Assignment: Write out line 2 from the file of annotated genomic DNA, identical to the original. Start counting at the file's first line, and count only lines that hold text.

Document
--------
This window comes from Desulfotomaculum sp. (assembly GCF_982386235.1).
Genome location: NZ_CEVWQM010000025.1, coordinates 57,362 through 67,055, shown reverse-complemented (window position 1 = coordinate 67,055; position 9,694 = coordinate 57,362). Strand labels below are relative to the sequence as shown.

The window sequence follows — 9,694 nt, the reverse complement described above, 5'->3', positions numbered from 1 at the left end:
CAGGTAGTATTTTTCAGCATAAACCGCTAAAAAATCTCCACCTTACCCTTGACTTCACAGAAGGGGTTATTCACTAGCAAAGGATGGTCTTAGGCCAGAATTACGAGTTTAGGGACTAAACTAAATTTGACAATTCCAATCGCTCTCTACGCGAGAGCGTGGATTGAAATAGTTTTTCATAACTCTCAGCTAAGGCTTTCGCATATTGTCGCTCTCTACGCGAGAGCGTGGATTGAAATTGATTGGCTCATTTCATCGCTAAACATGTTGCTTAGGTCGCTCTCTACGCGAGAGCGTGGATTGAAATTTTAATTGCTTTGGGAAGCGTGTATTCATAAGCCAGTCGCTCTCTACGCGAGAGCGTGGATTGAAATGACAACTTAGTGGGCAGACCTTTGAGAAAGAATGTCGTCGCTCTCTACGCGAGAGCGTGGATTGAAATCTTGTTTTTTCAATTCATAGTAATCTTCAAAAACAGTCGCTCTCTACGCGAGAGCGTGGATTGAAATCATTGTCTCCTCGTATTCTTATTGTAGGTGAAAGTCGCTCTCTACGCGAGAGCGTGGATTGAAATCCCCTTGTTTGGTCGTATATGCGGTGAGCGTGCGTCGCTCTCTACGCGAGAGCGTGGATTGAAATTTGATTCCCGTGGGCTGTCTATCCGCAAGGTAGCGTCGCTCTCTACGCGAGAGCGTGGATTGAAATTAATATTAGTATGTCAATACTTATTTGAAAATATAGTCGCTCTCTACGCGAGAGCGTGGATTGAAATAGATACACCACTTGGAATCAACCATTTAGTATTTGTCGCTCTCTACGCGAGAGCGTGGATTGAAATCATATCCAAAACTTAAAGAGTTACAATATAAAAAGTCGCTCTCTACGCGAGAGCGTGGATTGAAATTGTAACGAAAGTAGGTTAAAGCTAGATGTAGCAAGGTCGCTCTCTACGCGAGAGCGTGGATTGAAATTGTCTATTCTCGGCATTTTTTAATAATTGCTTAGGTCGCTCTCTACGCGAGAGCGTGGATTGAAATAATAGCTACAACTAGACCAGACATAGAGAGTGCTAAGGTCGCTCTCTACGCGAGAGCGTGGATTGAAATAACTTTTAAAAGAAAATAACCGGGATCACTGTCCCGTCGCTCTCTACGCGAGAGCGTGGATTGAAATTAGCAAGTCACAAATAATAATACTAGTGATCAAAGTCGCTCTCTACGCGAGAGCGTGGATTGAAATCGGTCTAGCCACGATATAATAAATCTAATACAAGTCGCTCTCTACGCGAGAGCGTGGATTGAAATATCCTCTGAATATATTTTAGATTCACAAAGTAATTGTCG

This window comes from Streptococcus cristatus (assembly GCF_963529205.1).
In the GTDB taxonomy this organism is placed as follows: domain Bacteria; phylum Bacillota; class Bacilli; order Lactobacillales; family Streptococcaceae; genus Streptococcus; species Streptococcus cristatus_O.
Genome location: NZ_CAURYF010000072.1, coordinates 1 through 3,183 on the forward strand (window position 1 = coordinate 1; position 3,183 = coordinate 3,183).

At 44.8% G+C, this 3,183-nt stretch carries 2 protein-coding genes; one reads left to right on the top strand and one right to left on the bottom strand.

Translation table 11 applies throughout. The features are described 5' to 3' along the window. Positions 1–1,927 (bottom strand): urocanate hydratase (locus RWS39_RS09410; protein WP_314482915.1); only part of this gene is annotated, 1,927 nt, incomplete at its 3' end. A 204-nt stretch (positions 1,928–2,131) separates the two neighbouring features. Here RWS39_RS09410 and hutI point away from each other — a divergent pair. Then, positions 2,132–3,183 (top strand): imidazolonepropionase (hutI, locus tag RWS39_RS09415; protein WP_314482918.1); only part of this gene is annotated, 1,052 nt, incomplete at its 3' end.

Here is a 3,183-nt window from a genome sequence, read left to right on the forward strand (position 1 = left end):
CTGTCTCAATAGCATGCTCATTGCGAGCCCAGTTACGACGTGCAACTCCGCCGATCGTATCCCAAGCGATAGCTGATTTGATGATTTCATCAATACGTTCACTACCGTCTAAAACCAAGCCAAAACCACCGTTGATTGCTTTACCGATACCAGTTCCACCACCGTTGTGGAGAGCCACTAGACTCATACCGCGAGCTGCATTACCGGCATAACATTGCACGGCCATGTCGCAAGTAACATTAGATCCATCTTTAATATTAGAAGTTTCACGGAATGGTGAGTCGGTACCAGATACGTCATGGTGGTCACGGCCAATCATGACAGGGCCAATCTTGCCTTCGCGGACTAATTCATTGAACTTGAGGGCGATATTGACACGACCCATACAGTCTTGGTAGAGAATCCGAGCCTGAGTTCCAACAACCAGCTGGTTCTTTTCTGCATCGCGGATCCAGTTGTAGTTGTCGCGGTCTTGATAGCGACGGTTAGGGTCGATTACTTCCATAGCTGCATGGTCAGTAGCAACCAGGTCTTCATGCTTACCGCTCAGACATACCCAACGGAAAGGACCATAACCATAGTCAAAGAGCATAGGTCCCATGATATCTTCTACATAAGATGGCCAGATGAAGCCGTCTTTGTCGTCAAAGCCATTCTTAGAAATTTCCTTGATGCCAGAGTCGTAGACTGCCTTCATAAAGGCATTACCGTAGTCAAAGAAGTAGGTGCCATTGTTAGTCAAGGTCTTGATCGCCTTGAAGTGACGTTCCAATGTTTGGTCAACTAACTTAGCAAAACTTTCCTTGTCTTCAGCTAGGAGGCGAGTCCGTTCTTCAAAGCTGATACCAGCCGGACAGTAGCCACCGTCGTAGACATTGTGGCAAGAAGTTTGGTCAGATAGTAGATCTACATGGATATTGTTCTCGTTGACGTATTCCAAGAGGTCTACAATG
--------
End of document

Genome location: NZ_CEVWQM010000025.1, coordinates 57,362 through 67,055, shown reverse-complemented (window position 1 = coordinate 67,055; position 9,694 = coordinate 57,362). Strand labels below are relative to the sequence as shown.